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White v. Wisconsin Department of Corrections

United States District Court, E.D. Wisconsin

December 23, 2019

MIA L. WHITE, Plaintiff,



         Plaintiff, who is currently incarcerated at Robert E. Ellsworth Correctional Center and representing herself, filed a complaint under 42 U.S.C. § 1983, alleging that her civil rights were violated. This matter comes before the court on Plaintiff's motion for leave to proceed without prepaying the full filing fee and to screen the complaint.

         Motion to Proceed without Prepayment of the Filing Fee

         Plaintiff has requested leave to proceed without prepayment of the full filing fee (in forma pauperis). A prisoner plaintiff proceeding in forma pauperis is required to pay the full amount of the $350.00 filing fee over time. See 28 U.S.C. § 1915(b)(1). Plaintiff has filed a certified copy of her prison trust account statement for the six-month period immediately preceding the filing of her complaint, as required under 28 U.S.C. § 1915(a)(2), and has been assessed and paid an initial partial filing fee of $49.25. Plaintiff's motion for leave to proceed without prepaying the filing fee will be granted.

         Screening of the Complaint

         The court is required to screen complaints brought by prisoners seeking relief against a governmental entity or officer or employee of a governmental entity. 28 U.S.C. § 1915A(a). The court must dismiss a complaint or portion thereof if the prisoner has raised claims that are legally “frivolous or malicious, ” that fail to state a claim upon which relief may be granted, or that seek monetary relief from a defendant who is immune from such relief. 28 U.S.C. § 1915A(b). A claim is legally frivolous when it lacks an arguable basis either in law or in fact. Denton v. Hernandez, 504 U.S. 25, 31 (1992); Neitzke v. Williams, 490 U.S. 319, 325 (1989); Hutchinson ex rel. Baker v. Spink, 126 F.3d 895, 900 (7th Cir. 1997).

         To state a cognizable claim under the federal notice pleading system, Plaintiff is required to provide a “short and plain statement of the claim showing that [he] is entitled to relief.” Fed.R.Civ.P. 8(a)(2). The complaint must contain sufficient factual matter “that is plausible on its face.” Ashcroft v. Iqbal, 556 U.S. 662, 678 (2009) (quoting Bell Atl. Corp. v. Twombly, 550 U.S. 544, 570 (2007)). The court accepts the factual allegations as true and liberally construes them in the plaintiff's favor. Turley v. Rednour, 729 F.3d 645, 651 (7th Cir. 2013). Nevertheless, the complaint's allegations “must be enough to raise a right to relief above the speculative level.” Twombly, 550 U.S. at 555 (citation omitted).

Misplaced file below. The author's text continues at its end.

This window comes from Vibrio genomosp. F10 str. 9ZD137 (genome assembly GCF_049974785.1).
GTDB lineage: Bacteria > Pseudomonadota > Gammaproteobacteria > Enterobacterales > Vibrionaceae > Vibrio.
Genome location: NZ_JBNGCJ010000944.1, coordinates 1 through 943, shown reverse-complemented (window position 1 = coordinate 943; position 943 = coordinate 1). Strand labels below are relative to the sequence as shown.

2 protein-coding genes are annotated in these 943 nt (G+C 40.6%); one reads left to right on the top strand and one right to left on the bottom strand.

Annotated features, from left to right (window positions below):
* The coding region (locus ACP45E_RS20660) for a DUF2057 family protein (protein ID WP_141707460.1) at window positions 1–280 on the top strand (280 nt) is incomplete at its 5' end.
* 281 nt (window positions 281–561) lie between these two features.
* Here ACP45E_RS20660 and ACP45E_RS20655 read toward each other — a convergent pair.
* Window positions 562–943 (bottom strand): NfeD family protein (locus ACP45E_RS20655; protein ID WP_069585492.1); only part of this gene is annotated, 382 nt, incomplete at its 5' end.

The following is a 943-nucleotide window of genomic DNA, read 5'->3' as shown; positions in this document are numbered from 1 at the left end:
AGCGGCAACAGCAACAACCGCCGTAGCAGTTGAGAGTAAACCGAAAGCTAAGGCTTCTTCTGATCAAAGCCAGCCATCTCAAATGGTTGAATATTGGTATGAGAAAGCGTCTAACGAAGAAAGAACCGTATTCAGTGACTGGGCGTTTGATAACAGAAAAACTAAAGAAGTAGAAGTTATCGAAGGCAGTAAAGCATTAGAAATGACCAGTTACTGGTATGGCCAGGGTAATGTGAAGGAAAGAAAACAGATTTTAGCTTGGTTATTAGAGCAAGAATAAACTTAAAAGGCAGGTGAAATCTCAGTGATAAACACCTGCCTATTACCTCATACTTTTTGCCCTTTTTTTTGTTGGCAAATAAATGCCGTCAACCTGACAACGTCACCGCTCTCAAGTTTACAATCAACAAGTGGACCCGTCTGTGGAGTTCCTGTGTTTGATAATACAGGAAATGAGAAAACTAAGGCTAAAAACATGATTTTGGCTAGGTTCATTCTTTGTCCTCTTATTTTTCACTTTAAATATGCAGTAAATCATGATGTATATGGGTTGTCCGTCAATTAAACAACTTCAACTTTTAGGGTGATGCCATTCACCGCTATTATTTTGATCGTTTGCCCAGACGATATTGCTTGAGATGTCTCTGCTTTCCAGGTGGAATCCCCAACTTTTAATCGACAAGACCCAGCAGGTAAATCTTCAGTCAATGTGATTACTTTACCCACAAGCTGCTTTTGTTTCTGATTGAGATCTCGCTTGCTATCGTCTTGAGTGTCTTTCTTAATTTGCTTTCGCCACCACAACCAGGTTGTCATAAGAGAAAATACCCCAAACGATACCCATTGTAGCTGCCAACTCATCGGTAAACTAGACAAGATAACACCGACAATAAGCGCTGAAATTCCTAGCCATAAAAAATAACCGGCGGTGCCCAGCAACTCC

Allegations of the Complaint

         On September 13, 2018, Plaintiff was seen by Defendant Weber, a doctor at Taycheedah Correctional Institution, for severe pain in the lower lumbar region of her spine. Plaintiff alleges she had been complaining of pain for weeks and, after meeting with Defendant Weber, still did not receive a proper exam. She claims that Defendant Weber ignored her pain and denied Plaintiff an x-ray of her back and an MRI. On September 25, 2018, Plaintiff saw Defendant Lemmenes, who diagnosed Plaintiff with burtitis, but refused to order an MRI. Plaintiff received an injection into her right bursa, but her back pain persisted and Plaintiff dropped multiple slips to be seen again without results or answers. Plaintiff claims that she was told she was not receiving an x-ray or MRI because the medical staff “were professionals and knew what they were doing.”

         Plaintiff alleges that medical staff did not make a final diagnosis or take appropriate precautions. As a result, Plaintiff claims she will be in pain for the rest of her life because she fractured her back and has since gained over 50 pounds because of her injury. After this injury, Plaintiff has been taking medication due to severe depression and takes Cymbalta for severe pain and aches (prescribed by her “psyc. Doctor” because the medical staff had not been providing proper pain medication).

         Plaintiff claims that “due to the negligence of not making a proper diagnosis and ruling out anything serious by doing a[n] X-ray or MRI, [she is] stuck in pain unable to sit, stand or walk for long periods of time.” Plaintiff says she is scheduled to see a neurosurgeon as part of her discharge instructions given by the medical doctor from an emergency room visit on August 20, 2019.

         The Court's Analysis

         In Estelle v. Gamble, the Supreme Court held that “deliberate indifference to serious medical needs of prisoners constitutes the ‘unnecessary and wanton infliction of pain' . . . proscribed by the Eighth Amendment.” 429 U.S. 97, 103 (1976) (quoting Gregg v. Georgia, 428 U.S. 153, 173 (1976) (joint opinion)). The Court was careful to point out, however, that this did not mean that every claim by a prisoner that he has not received adequate medical treatment states a violation of the Eighth Amendment. Id. at 105. In particular, the Court made clear that “in the medical context, an inadvertent failure to provide adequate medical care cannot be said to constitute ‘an unnecessary and wanton infliction of pain' or to be ‘repugnant to the conscience of mankind.'” Id. at 105-06. The Court explicitly noted:

a complaint that a physician has been negligent in diagnosing or treating a medical condition does not state a valid claim of medical mistreatment under the Eighth Amendment. Medical malpractice does not become a constitutional violation merely because the victim is a prisoner. In order to state a cognizable claim, a prisoner must allege acts or omissions sufficiently harmful to evidence deliberate indifference to serious medical needs. It is only such ...

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